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Examples and Explanations of Basic Properties of Equality

Date: 07/31/2004 at 15:02:12
From: Alyssa
Subject: identity and equality properties

Can you put these properties in simpler terms?  I have no clue what 
they are trying to say.

Substitution property of equality: for any numbers a and b, if a = b, 
then a may be replaced by b in any expression.

Symmetric property of equality: for any numbers a and b, if a = b, 
then b = a.

Transitive property of equality: for any numbers a, b and c, if a = b 
and b = c then a = c.

I tried substituting numbers for the variables, but it didn't make it 
any clearer.



Date: 07/31/2004 at 22:39:51
From: Doctor Peterson
Subject: Re: identity and equality properties

Hi, Alyssa.

These are all so basic that it can be hard to see why we bother saying
them!  What mathematicians try to do is to boil down our reasoning to
the simplest clear statements we can make, so that we can prove
everything we say on the basis of those "axioms".  Let's look at what
they mean.

  Substitution:

Suppose I know that "big" is just another word for "large".  That 
means that anywhere I read the word "large", I can replace it with the
word "big".  That's obvious.  (Though in language, sometimes things
get a lot more tricky than in math, since words can have more than one
meaning!)

The same thing works in math.  If I know that two variables both refer
to the same number (that's what "equal" means), then anything I say
about one of them is also true of the other.  If I know

  a = b

and you give me the expression

  3a^2 - 5

(that is, 3 times the square of a, minus 5), then I know I can replace
"a" with "b" in that expression, and

  3b^2 - 5

will always have exactly the same value.  If, for example, a and b are 
both equal to 4, then regardless of whether I call it a or b, I get 
the same answer (43) when I evaluate the expression.


  Symmetric property:

The word "symmetry" means that if we reverse something, it still looks
the same.  For example, the word "wow" is symmetrical, because if I
look at it in a mirror so that it is reversed, it looks the same.

Equality is "symmetrical" in a similar sense: if I have an equation

  a = b

then if I read it backwards, as

  b = a

it is still true.  It's obvious that if this is equal to that, then 
that is also equal to this.  But we call attention to this because 
there are other "relations" we can define that are NOT symmetrical. 
For example, suppose instead of "=" we were talking about ">".  Then 
if we take the fact

  1 < 3

which is true, and turn it around to get

  3 < 1

it becomes false.  The "less than" relation is NOT symmetrical.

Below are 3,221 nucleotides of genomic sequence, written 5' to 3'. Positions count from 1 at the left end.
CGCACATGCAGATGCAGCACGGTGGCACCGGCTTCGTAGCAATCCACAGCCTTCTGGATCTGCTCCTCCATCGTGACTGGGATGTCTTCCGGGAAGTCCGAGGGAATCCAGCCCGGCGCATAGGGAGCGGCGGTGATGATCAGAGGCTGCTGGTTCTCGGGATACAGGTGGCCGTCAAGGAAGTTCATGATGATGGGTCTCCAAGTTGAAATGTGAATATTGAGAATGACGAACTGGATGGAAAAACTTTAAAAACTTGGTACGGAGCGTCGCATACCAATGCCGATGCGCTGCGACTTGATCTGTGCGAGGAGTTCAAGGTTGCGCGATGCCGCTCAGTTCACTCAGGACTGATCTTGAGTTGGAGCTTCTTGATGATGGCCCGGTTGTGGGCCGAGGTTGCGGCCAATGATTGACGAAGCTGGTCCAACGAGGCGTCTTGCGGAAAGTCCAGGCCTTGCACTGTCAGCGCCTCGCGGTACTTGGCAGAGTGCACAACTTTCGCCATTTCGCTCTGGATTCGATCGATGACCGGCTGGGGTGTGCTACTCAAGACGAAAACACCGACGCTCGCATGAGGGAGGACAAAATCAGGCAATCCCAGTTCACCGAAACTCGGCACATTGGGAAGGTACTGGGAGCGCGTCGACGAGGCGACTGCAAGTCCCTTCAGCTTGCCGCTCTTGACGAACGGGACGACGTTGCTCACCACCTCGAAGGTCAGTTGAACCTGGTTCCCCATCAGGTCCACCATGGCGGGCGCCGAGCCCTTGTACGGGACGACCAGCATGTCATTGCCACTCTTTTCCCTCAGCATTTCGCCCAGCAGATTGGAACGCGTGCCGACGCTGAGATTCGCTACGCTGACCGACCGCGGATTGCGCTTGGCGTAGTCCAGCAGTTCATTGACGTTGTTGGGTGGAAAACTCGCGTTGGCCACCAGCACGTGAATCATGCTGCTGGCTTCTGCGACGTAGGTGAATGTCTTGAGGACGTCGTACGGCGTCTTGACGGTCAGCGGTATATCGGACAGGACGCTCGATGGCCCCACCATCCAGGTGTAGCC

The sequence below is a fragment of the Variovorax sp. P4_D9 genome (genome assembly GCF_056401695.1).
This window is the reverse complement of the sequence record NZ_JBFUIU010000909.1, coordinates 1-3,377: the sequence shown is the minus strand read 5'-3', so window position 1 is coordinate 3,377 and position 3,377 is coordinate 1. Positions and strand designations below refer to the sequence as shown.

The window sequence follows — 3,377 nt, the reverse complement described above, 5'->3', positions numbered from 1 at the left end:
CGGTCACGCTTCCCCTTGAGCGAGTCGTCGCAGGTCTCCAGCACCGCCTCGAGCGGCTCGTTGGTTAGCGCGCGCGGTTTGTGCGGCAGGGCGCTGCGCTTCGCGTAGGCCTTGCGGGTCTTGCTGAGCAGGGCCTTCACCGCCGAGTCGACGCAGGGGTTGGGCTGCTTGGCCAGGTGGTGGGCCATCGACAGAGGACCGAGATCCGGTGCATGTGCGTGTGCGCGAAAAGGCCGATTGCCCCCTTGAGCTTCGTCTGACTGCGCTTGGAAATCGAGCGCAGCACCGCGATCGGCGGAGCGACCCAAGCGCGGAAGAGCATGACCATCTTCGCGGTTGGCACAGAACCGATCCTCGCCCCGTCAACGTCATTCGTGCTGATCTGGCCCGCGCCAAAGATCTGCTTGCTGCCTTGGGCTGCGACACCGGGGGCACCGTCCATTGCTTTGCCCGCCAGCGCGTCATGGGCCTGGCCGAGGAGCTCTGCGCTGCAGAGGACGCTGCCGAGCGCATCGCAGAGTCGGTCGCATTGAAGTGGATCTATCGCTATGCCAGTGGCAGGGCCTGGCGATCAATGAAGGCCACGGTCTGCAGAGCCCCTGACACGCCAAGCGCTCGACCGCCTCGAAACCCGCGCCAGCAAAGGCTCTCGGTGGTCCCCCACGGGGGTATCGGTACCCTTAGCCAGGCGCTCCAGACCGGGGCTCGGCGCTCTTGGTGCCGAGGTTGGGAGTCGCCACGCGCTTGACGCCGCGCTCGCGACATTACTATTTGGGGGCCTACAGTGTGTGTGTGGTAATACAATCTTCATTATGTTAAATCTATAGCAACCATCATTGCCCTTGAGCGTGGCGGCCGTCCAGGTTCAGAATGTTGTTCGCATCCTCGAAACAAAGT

But, knowing that equality IS symmetrical, we know that if we have an 
equation like

  3x - 5 = y

we can rewrite that as

  y = 3x - 5

and it is still true.  That is important in solving equations.


  Transitive property:

The word "transitive" means "going through"; it's related to a 
"transition", which "goes through" from one situation to another.  
Going back to words, since "big" means the same as "large", and 
"large" means the same as "sizeable", we know that "big" means the 
same as "sizeable".

In algebra, we say that if we have three variables a, b, and c, and we 
know that

  a = b  and  b = c

then the three variables are ALL equal to one another, and

  a = c

In simple words, if two things are equal to a third thing, then they 
are equal to one another. As an example, if we know that

  3x - 5 = 2y + 3

and that

  2y + 3 = 5z - 1

then we can conclude that

  3x - 5 = 5z - 1

Using specific numbers in place of the variables is tricky if you want 
to illustrate these properties: since everything is equal, all the 
numbers would have to be the same!  The transitive property, for 
example, says that since we know that 1=1 and 1=1, therefore 1=1.  Not 
very interesting!  It works a lot better to do as I have done above 
and use variables or words as examples.

But try this: suppose I know that my math book weigh the same as my 
history book, and my history book weighs the same as two English 
books.  Then the transitive property tells me that my math book weighs 
the same as two English books.  Does that make it clearer?

If you have any further questions, feel free to write back.

- Doctor Peterson, The Math Forum
  http://mathforum.org/dr.math/ 
Associated Topics:
High School Basic Algebra
High School Definitions
Middle School Algebra
Middle School Definitions

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